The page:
The last two days have focused on the production of transmedial narratives and the construction of the storytelling of the project. The groups have used Science Fiction techniques to build the world and the manifestations around their project. At this stage, it was crucial to focus on the focal point of each project in order to tell it clearly. Around this central focus they were able to tell and imagine all the different narratives that contributed to making the actual project moving forward the perception of the possible.
The evening of Thursday 19th Georgina Voss, anthropologist, artist and writer based in London, held a lecture at the Galerija Umjetnina in Split. Georgina’s work focuses on the politics and culture surrounding the development and use of hardware, electronics, and large or complex technological artefacts and systems. She is also one of the founder and co-director of the international studio of speculative design Strange Telemetry.
Georgina Voss held for the occasion a lecture on the subject of large automations, contributing to clarifying the vastness and possibilities of intervention that the theme has today in this area.
The workshop was of great interest to us and highlighted, as we were hoping for, different axes of change, both technological and social, through which the projects have been subdivided. The four working groups have explored different themes:
- Personal management – what kind of consequences, the pursuit of constant personal improvement and the attempt to achieve perfect efficiency, in work and leisure, through a balance between mind and technology has on people?
- Virtual assistant and empathy – the evolution of man-machine relationships through AI can lead to the development of strong empathy and possible isolation from other people?
- Technology and medicine – the evolution of medicine with intelligent machinery that replace the human figure in its relationship with the citizen can respond efficiently to the private needs of the person?
- Algorithms and Politics – The organization of a society and politics around fully automated scenarios can be a solution to actively bring politics back to people’s lives?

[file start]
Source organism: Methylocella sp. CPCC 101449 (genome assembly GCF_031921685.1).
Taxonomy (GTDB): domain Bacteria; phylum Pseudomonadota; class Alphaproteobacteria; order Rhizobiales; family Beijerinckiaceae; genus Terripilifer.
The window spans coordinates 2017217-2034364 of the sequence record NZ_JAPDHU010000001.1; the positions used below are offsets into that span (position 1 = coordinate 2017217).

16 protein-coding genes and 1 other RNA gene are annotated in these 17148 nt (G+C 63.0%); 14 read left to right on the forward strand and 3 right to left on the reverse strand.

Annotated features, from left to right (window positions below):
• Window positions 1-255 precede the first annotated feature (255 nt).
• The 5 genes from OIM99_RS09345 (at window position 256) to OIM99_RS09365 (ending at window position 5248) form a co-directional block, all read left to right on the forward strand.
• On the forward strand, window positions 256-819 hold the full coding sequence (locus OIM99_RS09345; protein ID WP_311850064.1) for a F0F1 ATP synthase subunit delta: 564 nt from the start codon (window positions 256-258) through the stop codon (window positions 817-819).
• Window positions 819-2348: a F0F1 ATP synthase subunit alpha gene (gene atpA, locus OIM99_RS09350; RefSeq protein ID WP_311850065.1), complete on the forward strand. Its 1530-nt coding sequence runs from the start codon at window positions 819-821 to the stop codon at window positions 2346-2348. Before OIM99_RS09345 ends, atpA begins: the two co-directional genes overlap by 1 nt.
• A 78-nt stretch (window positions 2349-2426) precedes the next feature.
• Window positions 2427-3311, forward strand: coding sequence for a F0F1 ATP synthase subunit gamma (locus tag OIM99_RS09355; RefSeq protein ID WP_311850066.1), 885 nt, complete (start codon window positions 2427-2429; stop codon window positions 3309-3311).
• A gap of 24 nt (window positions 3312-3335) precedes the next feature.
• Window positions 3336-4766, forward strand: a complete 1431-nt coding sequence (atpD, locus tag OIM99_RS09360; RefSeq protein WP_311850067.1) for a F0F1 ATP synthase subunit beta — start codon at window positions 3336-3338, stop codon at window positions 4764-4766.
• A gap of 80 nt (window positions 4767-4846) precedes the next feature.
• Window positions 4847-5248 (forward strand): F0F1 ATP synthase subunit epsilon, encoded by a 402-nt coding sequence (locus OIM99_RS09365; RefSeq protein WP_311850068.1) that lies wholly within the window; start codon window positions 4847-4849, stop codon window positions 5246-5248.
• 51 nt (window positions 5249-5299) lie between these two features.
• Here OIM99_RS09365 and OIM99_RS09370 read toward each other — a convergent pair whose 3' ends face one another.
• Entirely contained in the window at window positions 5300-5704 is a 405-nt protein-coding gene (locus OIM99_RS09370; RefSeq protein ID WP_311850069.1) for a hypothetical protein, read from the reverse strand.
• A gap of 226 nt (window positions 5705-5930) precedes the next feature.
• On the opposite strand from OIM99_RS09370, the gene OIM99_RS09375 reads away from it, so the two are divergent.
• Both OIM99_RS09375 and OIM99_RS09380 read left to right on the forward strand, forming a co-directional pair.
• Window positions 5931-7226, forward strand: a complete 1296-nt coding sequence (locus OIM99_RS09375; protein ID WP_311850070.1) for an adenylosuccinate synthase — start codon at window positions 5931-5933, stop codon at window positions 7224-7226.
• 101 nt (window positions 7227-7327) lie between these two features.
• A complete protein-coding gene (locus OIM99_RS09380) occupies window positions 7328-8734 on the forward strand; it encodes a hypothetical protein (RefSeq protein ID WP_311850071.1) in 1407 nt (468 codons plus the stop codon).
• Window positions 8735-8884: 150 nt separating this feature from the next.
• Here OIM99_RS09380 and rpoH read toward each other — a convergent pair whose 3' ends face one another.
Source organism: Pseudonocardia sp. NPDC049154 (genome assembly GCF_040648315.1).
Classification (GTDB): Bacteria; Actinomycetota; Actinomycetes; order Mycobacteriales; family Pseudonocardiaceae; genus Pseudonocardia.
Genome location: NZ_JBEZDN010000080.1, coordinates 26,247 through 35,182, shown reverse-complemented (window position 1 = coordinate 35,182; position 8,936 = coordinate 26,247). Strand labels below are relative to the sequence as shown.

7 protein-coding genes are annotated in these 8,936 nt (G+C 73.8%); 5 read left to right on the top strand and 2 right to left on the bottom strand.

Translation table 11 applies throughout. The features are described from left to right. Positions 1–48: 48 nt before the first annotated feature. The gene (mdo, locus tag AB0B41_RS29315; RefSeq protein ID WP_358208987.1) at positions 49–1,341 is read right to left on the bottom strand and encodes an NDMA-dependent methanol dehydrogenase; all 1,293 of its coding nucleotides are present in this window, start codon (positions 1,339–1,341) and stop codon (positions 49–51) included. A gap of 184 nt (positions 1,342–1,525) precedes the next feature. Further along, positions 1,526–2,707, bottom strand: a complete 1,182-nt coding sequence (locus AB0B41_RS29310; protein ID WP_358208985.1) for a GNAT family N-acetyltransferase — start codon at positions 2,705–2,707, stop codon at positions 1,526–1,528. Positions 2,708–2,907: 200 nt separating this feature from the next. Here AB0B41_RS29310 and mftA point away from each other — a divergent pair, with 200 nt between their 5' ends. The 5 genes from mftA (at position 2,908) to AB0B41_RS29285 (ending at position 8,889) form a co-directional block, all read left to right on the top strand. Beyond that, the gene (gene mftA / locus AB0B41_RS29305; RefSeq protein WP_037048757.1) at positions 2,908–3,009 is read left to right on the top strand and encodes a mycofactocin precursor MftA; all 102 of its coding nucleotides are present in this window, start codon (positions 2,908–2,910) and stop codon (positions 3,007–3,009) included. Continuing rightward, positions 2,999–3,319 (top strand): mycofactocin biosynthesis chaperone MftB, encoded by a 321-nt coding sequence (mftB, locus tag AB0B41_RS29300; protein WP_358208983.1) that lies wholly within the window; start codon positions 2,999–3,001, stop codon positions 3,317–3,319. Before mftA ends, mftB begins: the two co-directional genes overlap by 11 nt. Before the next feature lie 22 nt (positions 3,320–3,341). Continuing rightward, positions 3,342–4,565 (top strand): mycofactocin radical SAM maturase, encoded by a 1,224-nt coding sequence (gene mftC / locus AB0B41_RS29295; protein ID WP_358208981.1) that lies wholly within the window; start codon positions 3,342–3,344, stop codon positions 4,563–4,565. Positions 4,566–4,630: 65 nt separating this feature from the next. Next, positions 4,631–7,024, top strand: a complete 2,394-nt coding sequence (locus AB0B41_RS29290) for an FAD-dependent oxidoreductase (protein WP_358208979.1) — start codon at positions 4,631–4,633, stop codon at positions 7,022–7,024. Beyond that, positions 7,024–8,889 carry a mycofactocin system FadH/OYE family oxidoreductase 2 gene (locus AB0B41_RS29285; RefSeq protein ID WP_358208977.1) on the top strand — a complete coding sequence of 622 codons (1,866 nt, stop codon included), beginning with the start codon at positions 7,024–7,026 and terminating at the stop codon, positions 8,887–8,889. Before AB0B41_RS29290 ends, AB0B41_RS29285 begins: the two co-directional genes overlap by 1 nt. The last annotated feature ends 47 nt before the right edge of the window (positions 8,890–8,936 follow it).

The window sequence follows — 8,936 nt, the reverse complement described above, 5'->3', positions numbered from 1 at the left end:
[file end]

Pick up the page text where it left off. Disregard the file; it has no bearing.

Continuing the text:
Each project has produced complex and interesting narratives that will be collected and displayed within a specially created site. We would like to thank Ivica Mitrovic and the Academy of Fine Arts in Split for inviting us to hold this year’s workshop, Oleg Suran for the support given during the works, Georgina Voss for her contribution and active participation in the discussions around the projects and all the students for having been actively interested in the workshop.
We are delighted to have been able to run a Near Future Design workshop on such an issue as automation. It was an opportunity to prove, in practice, that often dealing with such complex issues in dualistic terms is unattractive.
It is not about whether or not to accept automation in our lives, we are aware that it is a determining factor and will be more and more in the near future, but rather understanding its complexity, trying to guide it in a process of affiliation with our lives to make us more aware of it as a society.
Here is the strength of Near Future Design, and speculative design: it gives us the opportunity to observe great themes and big changes in the perspective of possibilities and to act collectively to understand how to make such big changes a power and a personal and collective support, rather than a wall that divides us from one another or a chimera to follow without asking questions.
Photos by Ivica Mitrovic and Segor Garber